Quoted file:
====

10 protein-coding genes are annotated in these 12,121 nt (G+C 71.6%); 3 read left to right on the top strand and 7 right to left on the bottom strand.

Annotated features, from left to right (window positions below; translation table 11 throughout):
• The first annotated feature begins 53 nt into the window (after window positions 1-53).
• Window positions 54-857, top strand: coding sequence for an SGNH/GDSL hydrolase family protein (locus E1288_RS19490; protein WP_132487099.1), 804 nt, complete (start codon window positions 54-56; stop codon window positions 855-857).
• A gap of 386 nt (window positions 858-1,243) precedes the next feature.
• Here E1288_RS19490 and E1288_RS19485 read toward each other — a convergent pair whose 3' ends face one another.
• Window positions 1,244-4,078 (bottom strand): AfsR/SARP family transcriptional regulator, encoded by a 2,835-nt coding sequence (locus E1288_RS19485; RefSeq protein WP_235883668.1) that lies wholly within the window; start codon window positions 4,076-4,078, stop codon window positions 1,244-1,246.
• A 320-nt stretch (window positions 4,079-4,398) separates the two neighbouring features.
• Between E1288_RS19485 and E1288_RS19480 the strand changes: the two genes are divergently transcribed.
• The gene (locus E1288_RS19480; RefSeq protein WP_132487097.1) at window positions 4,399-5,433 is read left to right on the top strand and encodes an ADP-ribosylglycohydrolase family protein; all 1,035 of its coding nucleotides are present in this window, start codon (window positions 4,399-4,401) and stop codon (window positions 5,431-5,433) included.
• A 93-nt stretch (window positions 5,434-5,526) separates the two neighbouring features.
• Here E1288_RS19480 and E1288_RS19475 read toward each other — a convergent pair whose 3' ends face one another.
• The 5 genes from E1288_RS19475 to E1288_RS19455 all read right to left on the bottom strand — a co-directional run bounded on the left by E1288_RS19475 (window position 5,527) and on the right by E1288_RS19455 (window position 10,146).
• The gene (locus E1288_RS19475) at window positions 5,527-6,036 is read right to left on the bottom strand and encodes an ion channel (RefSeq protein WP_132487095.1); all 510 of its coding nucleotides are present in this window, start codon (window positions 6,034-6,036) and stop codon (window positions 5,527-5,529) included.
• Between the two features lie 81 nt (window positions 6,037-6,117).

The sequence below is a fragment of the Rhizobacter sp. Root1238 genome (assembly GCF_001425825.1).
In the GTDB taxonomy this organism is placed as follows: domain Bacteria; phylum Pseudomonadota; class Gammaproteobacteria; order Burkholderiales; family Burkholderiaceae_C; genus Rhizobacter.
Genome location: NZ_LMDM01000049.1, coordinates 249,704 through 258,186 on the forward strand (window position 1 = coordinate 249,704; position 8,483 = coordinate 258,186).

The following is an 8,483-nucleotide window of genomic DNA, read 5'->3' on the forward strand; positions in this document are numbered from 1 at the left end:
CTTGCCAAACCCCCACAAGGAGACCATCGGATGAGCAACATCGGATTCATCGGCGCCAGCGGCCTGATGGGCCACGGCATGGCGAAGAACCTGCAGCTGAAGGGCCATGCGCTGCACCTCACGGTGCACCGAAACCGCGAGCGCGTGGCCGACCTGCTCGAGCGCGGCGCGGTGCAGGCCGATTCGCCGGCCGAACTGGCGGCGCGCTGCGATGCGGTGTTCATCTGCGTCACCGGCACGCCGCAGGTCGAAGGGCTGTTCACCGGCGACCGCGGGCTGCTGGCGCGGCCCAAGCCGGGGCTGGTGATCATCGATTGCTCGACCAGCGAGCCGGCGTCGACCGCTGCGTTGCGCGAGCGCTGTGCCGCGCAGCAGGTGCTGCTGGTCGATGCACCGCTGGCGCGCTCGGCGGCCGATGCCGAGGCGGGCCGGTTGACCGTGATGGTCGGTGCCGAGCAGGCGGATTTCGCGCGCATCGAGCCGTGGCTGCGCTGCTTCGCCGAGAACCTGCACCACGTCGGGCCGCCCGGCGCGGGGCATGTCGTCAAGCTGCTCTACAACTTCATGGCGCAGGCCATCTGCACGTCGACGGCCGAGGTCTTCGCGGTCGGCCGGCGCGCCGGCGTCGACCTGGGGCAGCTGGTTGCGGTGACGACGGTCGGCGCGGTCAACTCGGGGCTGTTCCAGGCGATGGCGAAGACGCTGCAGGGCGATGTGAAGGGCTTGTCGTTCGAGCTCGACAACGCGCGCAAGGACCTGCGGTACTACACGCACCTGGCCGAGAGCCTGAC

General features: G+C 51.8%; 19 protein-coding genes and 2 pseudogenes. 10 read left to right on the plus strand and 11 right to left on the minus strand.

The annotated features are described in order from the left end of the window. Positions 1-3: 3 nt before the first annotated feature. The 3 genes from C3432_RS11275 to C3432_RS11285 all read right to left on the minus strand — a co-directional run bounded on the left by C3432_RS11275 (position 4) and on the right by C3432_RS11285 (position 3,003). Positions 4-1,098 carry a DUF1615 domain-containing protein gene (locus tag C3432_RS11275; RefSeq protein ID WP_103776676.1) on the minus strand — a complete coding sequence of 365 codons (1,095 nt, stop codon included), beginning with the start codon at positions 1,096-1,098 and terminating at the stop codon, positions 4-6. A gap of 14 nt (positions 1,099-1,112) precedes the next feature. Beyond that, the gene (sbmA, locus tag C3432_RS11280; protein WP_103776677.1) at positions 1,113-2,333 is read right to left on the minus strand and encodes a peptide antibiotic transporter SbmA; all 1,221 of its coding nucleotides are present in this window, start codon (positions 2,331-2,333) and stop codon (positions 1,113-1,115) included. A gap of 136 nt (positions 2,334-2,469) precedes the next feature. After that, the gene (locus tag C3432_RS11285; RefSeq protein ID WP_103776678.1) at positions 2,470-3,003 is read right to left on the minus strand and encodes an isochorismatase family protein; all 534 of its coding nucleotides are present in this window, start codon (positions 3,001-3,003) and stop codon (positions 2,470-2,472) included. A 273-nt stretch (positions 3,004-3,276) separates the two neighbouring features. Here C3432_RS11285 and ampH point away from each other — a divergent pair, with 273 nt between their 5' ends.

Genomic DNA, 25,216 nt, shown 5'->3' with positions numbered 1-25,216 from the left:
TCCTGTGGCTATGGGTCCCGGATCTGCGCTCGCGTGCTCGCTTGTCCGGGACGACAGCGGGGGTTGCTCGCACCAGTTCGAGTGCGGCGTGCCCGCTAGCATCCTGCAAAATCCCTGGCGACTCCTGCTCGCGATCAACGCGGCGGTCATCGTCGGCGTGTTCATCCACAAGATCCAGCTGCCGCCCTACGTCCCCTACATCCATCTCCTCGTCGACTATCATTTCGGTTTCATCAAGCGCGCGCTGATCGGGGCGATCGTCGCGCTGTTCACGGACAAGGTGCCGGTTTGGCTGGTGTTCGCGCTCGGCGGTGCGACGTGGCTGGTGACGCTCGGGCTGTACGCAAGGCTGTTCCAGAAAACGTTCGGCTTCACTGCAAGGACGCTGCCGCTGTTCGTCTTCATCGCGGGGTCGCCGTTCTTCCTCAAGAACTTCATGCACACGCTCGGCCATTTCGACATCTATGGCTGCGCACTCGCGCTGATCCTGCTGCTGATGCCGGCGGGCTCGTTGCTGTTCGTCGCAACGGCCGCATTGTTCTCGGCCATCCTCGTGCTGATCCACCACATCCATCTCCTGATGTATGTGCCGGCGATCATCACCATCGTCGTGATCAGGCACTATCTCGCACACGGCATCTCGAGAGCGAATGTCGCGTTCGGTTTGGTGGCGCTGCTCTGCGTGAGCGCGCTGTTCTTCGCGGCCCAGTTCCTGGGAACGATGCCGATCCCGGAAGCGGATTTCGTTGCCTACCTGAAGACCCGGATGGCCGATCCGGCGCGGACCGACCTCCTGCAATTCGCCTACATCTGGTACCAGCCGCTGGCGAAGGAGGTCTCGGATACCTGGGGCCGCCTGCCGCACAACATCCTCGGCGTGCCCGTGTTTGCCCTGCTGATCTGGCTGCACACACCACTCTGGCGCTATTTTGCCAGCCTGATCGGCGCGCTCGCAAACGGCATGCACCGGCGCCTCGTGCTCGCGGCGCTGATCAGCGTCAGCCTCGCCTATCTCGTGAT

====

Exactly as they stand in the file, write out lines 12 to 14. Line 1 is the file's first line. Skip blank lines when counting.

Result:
• Here E1288_RS19480 and E1288_RS19475 read toward each other — a convergent pair whose 3' ends face one another.
• The 5 genes from E1288_RS19475 to E1288_RS19455 all read right to left on the bottom strand — a co-directional run bounded on the left by E1288_RS19475 (window position 5,527) and on the right by E1288_RS19455 (window position 10,146).
• The gene (locus E1288_RS19475) at window positions 5,527-6,036 is read right to left on the bottom strand and encodes an ion channel (RefSeq protein WP_132487095.1); all 510 of its coding nucleotides are present in this window, start codon (window positions 6,034-6,036) and stop codon (window positions 5,527-5,529) included.